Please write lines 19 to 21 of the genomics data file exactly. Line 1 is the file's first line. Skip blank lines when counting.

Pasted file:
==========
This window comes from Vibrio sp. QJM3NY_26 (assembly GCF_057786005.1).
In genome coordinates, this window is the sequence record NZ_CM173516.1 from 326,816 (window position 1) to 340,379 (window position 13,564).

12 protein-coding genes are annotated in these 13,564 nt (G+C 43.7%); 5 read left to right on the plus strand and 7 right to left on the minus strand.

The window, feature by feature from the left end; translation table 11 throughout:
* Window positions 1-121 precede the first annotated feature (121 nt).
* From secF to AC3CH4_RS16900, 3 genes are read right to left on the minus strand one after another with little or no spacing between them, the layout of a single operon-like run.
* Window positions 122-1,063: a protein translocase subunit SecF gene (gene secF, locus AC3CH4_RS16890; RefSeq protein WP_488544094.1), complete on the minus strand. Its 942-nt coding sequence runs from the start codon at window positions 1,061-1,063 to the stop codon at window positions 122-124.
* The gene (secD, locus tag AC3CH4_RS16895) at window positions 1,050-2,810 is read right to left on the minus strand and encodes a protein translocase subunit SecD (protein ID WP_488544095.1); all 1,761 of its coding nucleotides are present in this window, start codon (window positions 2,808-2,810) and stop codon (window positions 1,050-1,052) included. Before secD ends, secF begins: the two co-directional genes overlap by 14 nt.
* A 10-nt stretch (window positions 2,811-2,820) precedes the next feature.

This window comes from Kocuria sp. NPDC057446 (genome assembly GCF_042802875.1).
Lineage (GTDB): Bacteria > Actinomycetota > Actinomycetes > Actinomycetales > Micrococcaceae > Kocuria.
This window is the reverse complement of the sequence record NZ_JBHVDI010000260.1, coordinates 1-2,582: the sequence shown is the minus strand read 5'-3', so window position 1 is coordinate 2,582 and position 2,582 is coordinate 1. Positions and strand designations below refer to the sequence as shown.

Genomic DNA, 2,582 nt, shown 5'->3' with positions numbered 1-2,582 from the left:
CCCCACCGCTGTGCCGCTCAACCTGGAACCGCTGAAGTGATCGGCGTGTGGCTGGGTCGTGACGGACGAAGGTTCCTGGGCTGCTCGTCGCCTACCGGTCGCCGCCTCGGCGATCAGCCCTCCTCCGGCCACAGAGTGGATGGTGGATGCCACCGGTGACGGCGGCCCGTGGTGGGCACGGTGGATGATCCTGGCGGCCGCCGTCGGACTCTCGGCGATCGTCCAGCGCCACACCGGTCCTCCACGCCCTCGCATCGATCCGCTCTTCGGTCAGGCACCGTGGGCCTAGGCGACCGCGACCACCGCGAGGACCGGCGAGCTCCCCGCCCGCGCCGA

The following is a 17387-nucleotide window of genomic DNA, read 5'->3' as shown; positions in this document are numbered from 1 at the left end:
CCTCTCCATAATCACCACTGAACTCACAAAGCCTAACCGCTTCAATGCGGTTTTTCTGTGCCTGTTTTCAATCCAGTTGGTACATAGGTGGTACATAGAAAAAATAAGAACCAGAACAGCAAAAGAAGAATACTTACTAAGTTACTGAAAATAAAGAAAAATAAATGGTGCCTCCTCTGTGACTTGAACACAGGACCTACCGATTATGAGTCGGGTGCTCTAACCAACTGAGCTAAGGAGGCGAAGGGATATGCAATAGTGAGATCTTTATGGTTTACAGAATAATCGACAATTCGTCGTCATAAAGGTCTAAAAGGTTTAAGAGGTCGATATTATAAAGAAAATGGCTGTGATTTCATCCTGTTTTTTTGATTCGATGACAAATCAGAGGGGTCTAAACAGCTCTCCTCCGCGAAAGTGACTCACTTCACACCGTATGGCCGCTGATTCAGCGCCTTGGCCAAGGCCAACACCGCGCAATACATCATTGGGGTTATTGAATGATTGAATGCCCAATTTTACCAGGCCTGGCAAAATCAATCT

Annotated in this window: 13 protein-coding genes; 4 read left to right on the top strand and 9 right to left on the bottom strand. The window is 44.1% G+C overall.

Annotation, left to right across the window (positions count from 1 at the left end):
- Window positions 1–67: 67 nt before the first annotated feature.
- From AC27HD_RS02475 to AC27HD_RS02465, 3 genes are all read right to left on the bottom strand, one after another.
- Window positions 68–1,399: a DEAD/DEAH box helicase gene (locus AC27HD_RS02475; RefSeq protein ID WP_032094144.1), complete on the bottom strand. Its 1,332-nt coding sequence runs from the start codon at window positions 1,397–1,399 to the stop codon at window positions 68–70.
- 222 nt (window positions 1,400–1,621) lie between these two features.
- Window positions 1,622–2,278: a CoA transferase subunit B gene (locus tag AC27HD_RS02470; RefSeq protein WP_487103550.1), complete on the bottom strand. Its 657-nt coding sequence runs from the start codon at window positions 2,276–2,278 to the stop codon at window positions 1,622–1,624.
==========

- Window positions 1–67: 67 nt before the first annotated feature.
- From AC27HD_RS02475 to AC27HD_RS02465, 3 genes are all read right to left on the bottom strand, one after another.
- Window positions 68–1,399: a DEAD/DEAH box helicase gene (locus AC27HD_RS02475; RefSeq protein ID WP_032094144.1), complete on the bottom strand. Its 1,332-nt coding sequence runs from the start codon at window positions 1,397–1,399 to the stop codon at window positions 68–70.